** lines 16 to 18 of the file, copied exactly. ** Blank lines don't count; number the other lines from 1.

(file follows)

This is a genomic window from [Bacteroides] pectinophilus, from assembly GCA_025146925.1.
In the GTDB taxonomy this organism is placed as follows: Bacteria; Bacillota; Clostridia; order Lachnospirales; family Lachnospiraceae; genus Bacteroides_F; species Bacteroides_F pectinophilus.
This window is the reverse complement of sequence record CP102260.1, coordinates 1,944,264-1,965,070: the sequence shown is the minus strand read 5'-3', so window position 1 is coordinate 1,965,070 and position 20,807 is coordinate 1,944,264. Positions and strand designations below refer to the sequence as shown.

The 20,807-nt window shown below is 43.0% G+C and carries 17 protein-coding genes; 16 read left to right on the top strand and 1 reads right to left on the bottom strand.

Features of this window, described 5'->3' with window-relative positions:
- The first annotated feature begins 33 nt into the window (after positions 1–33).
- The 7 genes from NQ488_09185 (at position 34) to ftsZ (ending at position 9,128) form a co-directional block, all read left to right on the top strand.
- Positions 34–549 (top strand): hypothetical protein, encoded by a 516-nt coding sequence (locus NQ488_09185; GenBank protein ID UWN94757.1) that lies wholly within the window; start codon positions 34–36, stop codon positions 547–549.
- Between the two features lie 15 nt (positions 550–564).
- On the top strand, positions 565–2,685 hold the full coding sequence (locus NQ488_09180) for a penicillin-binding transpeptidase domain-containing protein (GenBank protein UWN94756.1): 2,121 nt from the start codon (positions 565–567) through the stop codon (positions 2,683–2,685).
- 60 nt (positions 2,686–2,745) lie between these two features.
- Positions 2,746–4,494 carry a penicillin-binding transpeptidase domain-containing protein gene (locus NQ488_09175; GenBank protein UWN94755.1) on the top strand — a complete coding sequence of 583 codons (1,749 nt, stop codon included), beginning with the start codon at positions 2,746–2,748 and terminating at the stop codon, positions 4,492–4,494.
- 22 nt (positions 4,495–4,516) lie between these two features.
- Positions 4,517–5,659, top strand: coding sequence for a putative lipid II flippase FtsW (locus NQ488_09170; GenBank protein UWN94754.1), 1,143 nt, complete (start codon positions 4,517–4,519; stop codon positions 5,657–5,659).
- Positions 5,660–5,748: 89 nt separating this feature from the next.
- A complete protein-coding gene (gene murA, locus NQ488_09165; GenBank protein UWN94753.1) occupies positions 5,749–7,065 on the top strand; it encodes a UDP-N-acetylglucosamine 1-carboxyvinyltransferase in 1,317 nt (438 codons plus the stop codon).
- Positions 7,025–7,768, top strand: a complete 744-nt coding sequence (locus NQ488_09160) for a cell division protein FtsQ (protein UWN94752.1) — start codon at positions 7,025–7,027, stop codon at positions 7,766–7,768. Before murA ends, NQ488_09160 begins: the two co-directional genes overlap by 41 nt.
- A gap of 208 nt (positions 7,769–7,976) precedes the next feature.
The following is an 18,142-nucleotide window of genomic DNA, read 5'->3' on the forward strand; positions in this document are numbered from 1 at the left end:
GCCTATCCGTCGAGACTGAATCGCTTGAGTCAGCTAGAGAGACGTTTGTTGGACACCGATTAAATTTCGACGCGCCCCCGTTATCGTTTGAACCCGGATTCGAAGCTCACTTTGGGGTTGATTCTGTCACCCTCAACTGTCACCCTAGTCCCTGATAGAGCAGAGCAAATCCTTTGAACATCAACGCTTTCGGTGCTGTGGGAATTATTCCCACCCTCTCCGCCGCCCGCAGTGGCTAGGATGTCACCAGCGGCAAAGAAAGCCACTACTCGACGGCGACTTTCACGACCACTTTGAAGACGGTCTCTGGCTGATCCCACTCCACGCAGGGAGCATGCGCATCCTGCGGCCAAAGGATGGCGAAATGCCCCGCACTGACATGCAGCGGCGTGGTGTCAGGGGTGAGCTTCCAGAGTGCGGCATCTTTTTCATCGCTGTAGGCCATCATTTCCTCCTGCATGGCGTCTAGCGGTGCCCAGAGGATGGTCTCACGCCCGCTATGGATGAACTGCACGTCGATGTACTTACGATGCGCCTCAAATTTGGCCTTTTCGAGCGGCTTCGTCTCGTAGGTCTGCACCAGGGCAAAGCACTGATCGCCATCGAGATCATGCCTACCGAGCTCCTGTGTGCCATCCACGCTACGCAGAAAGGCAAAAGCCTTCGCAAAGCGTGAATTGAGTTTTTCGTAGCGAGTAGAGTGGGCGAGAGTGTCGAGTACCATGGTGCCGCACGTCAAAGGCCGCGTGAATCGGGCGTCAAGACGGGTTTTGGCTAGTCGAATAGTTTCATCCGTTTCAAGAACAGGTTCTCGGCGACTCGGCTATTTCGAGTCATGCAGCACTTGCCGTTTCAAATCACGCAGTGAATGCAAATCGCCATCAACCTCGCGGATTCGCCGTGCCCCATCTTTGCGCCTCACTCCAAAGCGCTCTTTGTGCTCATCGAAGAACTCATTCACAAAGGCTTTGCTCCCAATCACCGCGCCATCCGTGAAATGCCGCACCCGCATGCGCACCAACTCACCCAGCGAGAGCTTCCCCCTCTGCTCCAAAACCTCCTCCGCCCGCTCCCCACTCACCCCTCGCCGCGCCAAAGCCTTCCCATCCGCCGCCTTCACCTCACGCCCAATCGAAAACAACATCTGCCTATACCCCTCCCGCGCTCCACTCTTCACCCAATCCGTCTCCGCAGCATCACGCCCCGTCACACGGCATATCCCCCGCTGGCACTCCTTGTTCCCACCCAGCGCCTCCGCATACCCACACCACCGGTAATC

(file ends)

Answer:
- A complete protein-coding gene (gene murA, locus NQ488_09165; GenBank protein UWN94753.1) occupies positions 5,749–7,065 on the top strand; it encodes a UDP-N-acetylglucosamine 1-carboxyvinyltransferase in 1,317 nt (438 codons plus the stop codon).
- Positions 7,025–7,768, top strand: a complete 744-nt coding sequence (locus NQ488_09160) for a cell division protein FtsQ (protein UWN94752.1) — start codon at positions 7,025–7,027, stop codon at positions 7,766–7,768. Before murA ends, NQ488_09160 begins: the two co-directional genes overlap by 41 nt.
- A gap of 208 nt (positions 7,769–7,976) precedes the next feature.